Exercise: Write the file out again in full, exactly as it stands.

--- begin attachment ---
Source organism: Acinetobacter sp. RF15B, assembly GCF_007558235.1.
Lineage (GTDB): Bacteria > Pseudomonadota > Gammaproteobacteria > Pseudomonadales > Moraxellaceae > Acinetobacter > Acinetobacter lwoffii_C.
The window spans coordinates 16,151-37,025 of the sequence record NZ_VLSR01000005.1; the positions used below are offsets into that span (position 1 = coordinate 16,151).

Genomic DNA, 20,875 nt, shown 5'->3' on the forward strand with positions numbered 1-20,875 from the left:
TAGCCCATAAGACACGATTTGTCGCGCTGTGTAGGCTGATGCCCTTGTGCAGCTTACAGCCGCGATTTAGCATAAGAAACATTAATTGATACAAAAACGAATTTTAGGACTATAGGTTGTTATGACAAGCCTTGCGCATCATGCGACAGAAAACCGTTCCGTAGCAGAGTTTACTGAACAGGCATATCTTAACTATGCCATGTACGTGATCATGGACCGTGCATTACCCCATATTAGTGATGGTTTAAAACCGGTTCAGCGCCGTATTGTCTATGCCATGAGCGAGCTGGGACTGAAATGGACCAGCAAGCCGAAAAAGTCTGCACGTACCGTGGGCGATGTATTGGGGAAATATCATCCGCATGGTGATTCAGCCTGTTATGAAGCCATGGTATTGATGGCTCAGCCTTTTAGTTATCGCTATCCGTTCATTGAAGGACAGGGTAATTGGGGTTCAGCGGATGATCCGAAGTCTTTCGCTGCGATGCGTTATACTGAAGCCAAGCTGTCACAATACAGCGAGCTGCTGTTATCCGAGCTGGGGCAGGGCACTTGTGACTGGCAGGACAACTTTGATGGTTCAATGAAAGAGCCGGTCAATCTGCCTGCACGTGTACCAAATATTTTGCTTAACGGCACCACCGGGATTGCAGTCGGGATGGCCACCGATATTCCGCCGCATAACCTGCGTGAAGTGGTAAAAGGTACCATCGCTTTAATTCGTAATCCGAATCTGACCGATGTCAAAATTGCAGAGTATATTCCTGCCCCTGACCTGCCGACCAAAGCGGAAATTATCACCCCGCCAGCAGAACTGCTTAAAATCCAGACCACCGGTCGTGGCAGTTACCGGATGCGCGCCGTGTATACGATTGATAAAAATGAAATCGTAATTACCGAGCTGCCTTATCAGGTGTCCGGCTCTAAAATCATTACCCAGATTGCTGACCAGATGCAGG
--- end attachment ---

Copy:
Source organism: Acinetobacter sp. RF15B, assembly GCF_007558235.1.
Lineage (GTDB): Bacteria > Pseudomonadota > Gammaproteobacteria > Pseudomonadales > Moraxellaceae > Acinetobacter > Acinetobacter lwoffii_C.
The window spans coordinates 16,151-37,025 of the sequence record NZ_VLSR01000005.1; the positions used below are offsets into that span (position 1 = coordinate 16,151).

Genomic DNA, 20,875 nt, shown 5'->3' on the forward strand with positions numbered 1-20,875 from the left:
TAGCCCATAAGACACGATTTGTCGCGCTGTGTAGGCTGATGCCCTTGTGCAGCTTACAGCCGCGATTTAGCATAAGAAACATTAATTGATACAAAAACGAATTTTAGGACTATAGGTTGTTATGACAAGCCTTGCGCATCATGCGACAGAAAACCGTTCCGTAGCAGAGTTTACTGAACAGGCATATCTTAACTATGCCATGTACGTGATCATGGACCGTGCATTACCCCATATTAGTGATGGTTTAAAACCGGTTCAGCGCCGTATTGTCTATGCCATGAGCGAGCTGGGACTGAAATGGACCAGCAAGCCGAAAAAGTCTGCACGTACCGTGGGCGATGTATTGGGGAAATATCATCCGCATGGTGATTCAGCCTGTTATGAAGCCATGGTATTGATGGCTCAGCCTTTTAGTTATCGCTATCCGTTCATTGAAGGACAGGGTAATTGGGGTTCAGCGGATGATCCGAAGTCTTTCGCTGCGATGCGTTATACTGAAGCCAAGCTGTCACAATACAGCGAGCTGCTGTTATCCGAGCTGGGGCAGGGCACTTGTGACTGGCAGGACAACTTTGATGGTTCAATGAAAGAGCCGGTCAATCTGCCTGCACGTGTACCAAATATTTTGCTTAACGGCACCACCGGGATTGCAGTCGGGATGGCCACCGATATTCCGCCGCATAACCTGCGTGAAGTGGTAAAAGGTACCATCGCTTTAATTCGTAATCCGAATCTGACCGATGTCAAAATTGCAGAGTATATTCCTGCCCCTGACCTGCCGACCAAAGCGGAAATTATCACCCCGCCAGCAGAACTGCTTAAAATCCAGACCACCGGTCGTGGCAGTTACCGGATGCGCGCCGTGTATACGATTGATAAAAATGAAATCGTAATTACCGAGCTGCCTTATCAGGTGTCCGGCTCTAAAATCATTACCCAGATTGCTGACCAGATGCAGG